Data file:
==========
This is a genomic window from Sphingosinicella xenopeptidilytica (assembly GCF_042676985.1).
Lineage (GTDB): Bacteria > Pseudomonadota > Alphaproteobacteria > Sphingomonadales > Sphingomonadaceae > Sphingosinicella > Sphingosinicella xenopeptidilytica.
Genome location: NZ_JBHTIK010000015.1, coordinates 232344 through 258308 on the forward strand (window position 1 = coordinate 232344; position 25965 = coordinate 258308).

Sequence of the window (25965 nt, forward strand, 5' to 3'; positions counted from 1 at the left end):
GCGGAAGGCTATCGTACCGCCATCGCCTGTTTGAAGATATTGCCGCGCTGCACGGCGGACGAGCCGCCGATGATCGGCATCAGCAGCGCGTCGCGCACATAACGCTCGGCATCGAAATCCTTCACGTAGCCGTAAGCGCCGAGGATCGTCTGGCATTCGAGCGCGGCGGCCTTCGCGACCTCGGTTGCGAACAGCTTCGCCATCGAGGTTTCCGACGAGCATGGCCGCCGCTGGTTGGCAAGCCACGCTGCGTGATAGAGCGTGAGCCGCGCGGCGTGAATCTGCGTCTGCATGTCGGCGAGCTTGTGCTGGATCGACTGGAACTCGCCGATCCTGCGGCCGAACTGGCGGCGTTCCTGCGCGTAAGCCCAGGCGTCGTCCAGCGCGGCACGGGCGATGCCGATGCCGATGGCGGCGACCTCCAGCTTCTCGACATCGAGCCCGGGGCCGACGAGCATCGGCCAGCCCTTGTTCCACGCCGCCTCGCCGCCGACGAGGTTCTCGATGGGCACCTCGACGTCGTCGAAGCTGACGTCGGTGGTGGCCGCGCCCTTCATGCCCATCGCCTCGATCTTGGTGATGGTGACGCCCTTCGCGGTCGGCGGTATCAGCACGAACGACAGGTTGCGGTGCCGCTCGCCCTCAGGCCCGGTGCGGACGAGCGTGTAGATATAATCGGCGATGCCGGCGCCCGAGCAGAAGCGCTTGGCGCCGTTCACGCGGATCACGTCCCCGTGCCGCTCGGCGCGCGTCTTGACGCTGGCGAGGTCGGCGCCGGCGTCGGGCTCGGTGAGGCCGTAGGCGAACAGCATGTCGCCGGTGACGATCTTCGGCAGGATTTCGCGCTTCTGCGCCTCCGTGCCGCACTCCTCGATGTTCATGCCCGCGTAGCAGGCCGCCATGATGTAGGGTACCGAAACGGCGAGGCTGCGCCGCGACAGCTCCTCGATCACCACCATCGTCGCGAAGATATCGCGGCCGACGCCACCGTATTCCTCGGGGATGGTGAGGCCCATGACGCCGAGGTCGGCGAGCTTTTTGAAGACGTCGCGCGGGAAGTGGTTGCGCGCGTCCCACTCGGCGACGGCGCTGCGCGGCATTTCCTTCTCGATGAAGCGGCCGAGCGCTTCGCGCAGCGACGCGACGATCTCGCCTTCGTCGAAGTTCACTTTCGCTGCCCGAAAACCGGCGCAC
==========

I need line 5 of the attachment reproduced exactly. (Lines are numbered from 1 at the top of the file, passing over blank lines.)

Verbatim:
GCGGAAGGCTATCGTACCGCCATCGCCTGTTTGAAGATATTGCCGCGCTGCACGGCGGACGAGCCGCCGATGATCGGCATCAGCAGCGCGTCGCGCACATAACGCTCGGCATCGAAATCCTTCACGTAGCCGTAAGCGCCGAGGATCGTCTGGCATTCGAGCGCGGCGGCCTTCGCGACCTCGGTTGCGAACAGCTTCGCCATCGAGGTTTCCGACGAGCATGGCCGCCGCTGGTTGGCAAGCCACGCTGCGTGATAGAGCGTGAGCCGCGCGGCGTGAATCTGCGTCTGCATGTCGGCGAGCTTGTGCTGGATCGACTGGAACTCGCCGATCCTGCGGCCGAACTGGCGGCGTTCCTGCGCGTAAGCCCAGGCGTCGTCCAGCGCGGCACGGGCGATGCCGATGCCGATGGCGGCGACCTCCAGCTTCTCGACATCGAGCCCGGGGCCGACGAGCATCGGCCAGCCCTTGTTCCACGCCGCCTCGCCGCCGACGAGGTTCTCGATGGGCACCTCGACGTCGTCGAAGCTGACGTCGGTGGTGGCCGCGCCCTTCATGCCCATCGCCTCGATCTTGGTGATGGTGACGCCCTTCGCGGTCGGCGGTATCAGCACGAACGACAGGTTGCGGTGCCGCTCGCCCTCAGGCCCGGTGCGGACGAGCGTGTAGATATAATCGGCGATGCCGGCGCCCGAGCAGAAGCGCTTGGCGCCGTTCACGCGGATCACGTCCCCGTGCCGCTCGGCGCGCGTCTTGACGCTGGCGAGGTCGGCGCCGGCGTCGGGCTCGGTGAGGCCGTAGGCGAACAGCATGTCGCCGGTGACGATCTTCGGCAGGATTTCGCGCTTCTGCGCCTCCGTGCCGCACTCCTCGATGTTCATGCCCGCGTAGCAGGCCGCCATGATGTAGGGTACCGAAACGGCGAGGCTGCGCCGCGACAGCTCCTCGATCACCACCATCGTCGCGAAGATATCGCGGCCGACGCCACCGTATTCCTCGGGGATGGTGAGGCCCATGACGCCGAGGTCGGCGAGCTTTTTGAAGACGTCGCGCGGGAAGTGGTTGCGCGCGTCCCACTCGGCGACGGCGCTGCGCGGCATTTCCTTCTCGATGAAGCGGCCGAGCGCTTCGCGCAGCGACGCGACGATCTCGCCTTCGTCGAAGTTCACTTTCGCTGCCCGAAAACCGGCGCAC